|Emily-Ann and her Dad|
He'd spent the last days of his life in a hospital intensive care unit. He'd come in to the hospital for treatment of esophageal cancer. Emily and her mom were stunned when he died six weeks later of sepsis from multiple infections. He was 48.
Soon after, Emily ended up testifying for passage of a new patient safety law in Rhode Island. Otherwise jaded lawmakers squirmed uncomfortably, as an only child recounted her last memories of the most important man in her life:
"... there were also so many absolutely repulsive things that I witnessed while my father was in the hospital that not only caused the spread of these diseases, but should not have even occurred under any circumstance. For example, while fighting C-diff [infection], which resides in the colon, the hospital staff gave him an enema. When my mom later walked into the room there was human feces all over the floor, which no one bothered to clean up. My mom ended up cleaning the floor, which not only presented a threat to her and to other sick patients, but also to everyday visitors and staff..."
Emily was at the State House, testifying, at my urging. In fact, I'd lost my own father to complications of a C-diff infection two years before she lost her father. (Sadly, there are more of us than you might think.)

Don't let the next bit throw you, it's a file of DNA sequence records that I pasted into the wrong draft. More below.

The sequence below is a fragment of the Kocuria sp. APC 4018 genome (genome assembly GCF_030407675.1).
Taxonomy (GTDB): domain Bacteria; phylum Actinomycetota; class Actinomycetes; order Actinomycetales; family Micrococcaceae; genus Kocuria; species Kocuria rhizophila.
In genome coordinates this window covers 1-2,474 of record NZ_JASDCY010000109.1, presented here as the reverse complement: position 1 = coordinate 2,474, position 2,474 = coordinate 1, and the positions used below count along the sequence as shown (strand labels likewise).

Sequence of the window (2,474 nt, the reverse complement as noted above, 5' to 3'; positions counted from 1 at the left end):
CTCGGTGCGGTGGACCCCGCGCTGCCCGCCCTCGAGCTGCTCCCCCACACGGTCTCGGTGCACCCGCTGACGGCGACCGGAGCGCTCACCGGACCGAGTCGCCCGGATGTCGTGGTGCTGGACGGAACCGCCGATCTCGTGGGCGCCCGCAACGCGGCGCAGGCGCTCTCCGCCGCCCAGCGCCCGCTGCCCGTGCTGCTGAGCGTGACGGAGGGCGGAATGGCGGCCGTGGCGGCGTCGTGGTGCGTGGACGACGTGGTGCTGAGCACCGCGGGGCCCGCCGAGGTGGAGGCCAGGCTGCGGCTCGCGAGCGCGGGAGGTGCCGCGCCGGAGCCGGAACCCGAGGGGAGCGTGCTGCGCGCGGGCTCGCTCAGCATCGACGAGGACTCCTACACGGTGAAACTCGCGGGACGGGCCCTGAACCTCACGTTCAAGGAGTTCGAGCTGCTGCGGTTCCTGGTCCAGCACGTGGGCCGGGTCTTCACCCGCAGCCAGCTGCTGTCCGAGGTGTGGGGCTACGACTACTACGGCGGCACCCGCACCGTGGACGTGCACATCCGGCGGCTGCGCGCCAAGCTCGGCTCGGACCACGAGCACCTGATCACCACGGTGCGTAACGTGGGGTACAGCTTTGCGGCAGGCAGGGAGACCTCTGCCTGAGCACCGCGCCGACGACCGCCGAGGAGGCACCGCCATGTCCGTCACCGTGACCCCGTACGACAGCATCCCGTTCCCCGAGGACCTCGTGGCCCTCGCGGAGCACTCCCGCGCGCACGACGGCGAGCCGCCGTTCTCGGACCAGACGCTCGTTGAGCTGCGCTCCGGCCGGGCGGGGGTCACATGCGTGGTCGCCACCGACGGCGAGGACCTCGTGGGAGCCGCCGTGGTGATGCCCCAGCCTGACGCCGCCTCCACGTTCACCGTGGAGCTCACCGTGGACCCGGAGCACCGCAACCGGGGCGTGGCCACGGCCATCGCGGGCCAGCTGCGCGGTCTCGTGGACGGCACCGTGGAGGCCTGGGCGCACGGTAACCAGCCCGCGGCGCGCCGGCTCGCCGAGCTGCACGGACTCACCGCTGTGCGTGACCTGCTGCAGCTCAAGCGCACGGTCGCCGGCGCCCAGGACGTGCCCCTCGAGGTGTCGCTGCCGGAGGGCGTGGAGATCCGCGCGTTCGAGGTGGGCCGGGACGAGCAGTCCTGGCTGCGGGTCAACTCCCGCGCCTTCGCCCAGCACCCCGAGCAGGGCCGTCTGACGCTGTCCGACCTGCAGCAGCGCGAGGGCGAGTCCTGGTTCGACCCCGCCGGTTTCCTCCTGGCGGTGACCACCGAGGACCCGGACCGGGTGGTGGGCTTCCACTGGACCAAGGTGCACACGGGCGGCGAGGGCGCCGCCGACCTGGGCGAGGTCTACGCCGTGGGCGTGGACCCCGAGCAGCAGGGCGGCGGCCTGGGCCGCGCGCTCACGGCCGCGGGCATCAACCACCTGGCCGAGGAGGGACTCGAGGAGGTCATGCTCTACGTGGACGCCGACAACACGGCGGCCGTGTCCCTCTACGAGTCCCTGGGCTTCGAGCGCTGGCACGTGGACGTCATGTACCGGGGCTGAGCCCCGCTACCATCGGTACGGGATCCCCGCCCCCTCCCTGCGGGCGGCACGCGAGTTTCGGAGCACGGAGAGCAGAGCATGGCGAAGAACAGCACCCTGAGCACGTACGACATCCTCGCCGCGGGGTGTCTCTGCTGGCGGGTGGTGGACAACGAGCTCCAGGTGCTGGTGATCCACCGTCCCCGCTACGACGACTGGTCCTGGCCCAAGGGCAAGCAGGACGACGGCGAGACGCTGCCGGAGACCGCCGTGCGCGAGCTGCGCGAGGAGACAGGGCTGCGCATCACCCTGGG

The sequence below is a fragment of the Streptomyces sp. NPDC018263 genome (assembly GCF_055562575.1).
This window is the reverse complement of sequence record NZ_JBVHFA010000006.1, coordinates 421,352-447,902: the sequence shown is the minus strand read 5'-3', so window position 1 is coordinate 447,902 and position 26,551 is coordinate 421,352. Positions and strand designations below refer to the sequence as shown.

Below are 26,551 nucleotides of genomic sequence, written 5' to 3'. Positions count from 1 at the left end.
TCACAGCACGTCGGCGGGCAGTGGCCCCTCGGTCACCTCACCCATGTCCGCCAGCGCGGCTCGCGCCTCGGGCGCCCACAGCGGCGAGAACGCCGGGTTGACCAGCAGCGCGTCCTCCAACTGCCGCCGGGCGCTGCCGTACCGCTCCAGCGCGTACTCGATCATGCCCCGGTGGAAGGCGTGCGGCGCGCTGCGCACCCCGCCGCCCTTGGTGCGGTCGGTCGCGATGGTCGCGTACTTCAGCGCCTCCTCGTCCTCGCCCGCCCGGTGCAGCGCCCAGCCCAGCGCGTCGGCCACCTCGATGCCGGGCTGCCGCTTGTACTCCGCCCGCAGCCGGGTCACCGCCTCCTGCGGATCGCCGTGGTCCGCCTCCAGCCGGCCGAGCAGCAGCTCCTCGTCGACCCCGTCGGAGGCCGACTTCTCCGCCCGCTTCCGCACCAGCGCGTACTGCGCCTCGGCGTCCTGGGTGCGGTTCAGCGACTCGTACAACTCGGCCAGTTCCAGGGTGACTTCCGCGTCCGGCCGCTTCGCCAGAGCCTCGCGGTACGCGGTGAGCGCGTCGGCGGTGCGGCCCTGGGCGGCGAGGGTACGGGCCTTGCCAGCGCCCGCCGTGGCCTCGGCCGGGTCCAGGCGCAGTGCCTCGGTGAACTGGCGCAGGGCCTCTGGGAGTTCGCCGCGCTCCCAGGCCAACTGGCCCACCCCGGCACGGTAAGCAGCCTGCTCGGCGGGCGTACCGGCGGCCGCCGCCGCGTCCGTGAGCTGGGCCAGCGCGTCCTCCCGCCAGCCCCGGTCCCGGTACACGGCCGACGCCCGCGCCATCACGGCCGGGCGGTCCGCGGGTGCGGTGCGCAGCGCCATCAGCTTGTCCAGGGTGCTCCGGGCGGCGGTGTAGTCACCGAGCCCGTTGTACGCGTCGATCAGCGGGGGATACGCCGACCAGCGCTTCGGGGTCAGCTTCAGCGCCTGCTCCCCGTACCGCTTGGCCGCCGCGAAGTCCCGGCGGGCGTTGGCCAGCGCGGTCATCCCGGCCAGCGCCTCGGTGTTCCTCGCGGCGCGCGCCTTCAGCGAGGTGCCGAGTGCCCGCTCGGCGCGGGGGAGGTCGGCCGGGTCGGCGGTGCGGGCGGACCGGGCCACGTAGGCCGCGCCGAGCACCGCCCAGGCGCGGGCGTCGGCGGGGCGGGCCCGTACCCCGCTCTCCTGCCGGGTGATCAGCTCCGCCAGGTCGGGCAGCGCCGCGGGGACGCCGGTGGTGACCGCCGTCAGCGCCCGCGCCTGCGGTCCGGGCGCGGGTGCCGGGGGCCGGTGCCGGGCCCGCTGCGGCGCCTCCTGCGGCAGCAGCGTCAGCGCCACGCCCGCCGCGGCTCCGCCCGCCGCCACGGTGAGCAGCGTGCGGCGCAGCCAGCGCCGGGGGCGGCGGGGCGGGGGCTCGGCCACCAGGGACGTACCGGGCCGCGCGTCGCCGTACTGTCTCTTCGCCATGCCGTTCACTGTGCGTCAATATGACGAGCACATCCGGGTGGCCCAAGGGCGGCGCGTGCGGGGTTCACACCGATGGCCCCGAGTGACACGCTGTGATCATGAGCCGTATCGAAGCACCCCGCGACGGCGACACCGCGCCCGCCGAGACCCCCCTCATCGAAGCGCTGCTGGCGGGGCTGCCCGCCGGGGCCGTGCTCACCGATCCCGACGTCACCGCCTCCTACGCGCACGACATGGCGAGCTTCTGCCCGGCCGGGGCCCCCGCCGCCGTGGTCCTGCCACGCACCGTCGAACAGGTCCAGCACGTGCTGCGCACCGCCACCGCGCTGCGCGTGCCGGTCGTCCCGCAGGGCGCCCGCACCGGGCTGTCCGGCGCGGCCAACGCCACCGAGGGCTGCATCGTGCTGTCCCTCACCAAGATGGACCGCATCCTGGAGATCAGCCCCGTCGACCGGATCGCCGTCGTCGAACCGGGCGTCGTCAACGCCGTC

The law passed. Emily went on with her college life. But the more she read about hospital-acquired infection (HAIs), the more alarmed she became...both by the prevalence of the problem (99,000 people a year die from HAIs), and the fact that most people are clueless about the risk. She wanted to do something.
She contacted me again a few months ago. Could I help put her in touch with some people to interview for a film project on hospital-acquired infections?
Last month, the Providence College Film Festival screened a dozen student-produced films. I watched, alongside Emily, her mom and a family friend. The last video presented, "A Silent Epidemic", was shot, written, produced and edited by Emily-Ann Croke.
Emily's film won first place. The judges swarmed her afterward. This is important...people need to see it...you should enter it in other film festivals...
Here it is: a daughter's homage to her father, a heads-up for you, and a fine piece of video on its own. Watch, and then Tweet, re-post and share it...you can help Emily make a difference.